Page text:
Often the guitar is looked down upon because it’s so visual and pattern based. Once you learn one major scale pattern, for example, you can instantly play all the major scales simply by moving the pattern up or down without actually knowing what notes you’re playing.
This obviously is not a good idea. You should strive to understand what you’re playing in addition to being able to perform it. However, the pattern-based and visual nature is an incredible asset in understanding music more deeply.
For example, if you play this common voicing of CMaj7, x3545x, you can visually see the chord as Em/C without any additional brain power. You simply see the shape of the Em triad and the C underneath it. It’s hard to overstate how valuable this is.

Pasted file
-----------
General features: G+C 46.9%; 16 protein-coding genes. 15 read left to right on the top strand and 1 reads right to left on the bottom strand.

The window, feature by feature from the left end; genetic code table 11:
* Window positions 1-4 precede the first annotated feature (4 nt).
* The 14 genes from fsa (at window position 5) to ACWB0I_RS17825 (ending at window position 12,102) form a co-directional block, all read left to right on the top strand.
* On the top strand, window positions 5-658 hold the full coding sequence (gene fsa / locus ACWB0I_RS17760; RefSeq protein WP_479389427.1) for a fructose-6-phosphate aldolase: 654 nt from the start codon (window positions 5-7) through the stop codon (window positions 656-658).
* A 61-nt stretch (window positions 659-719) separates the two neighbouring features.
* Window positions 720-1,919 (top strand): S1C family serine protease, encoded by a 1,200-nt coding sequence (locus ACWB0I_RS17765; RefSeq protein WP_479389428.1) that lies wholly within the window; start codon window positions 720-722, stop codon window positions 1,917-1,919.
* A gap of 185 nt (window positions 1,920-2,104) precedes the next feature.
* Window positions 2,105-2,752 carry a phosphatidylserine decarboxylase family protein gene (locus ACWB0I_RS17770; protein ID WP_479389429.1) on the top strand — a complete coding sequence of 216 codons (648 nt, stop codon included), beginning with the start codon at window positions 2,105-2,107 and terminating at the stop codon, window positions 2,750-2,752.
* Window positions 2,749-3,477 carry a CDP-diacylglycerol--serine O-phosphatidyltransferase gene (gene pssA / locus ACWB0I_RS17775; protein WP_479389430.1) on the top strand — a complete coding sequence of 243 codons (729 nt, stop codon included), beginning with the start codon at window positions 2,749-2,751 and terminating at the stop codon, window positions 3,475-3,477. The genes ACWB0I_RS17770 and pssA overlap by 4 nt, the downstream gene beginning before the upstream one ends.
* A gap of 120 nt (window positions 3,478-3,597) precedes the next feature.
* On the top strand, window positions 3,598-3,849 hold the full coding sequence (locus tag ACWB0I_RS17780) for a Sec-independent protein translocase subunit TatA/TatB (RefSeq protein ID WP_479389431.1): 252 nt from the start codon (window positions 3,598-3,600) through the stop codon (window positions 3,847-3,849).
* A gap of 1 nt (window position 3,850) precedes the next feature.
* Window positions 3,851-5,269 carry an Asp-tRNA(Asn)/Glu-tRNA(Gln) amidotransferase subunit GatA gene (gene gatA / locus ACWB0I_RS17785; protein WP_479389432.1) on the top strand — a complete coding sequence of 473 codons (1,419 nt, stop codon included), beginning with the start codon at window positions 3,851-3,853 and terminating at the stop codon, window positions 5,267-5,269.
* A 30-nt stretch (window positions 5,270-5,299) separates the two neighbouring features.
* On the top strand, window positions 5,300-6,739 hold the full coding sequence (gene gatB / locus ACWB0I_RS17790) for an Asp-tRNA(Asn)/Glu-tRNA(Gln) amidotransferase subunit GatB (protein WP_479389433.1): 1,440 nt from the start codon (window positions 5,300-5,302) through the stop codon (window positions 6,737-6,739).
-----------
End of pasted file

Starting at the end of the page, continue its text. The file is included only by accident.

In a nutshell what it allows you to do is to understand harmony represented as visual shapes, as opposed to linear whole and half steps. It’s an incredible asset if you know your fretboard well.
Another great example is to be able to name difficult intervals instantaneously. In college music theory class this was particularly useful. If you’re asked to name the #9, #5, in an Ab7alt chord I instantly see that chords shape in my mind and simply name the notes right of the fretboard in my mind, B and E.
This is extremely helpful in the professional world as well. Being quick on your feet with harmonization, intervals, and transposition is a coveted asset as a professional musician.
These are only two quick examples. Visually seeing chord progressions and their functions would be another obvious application of this visual principle on guitar. Perhaps more on that in a future post.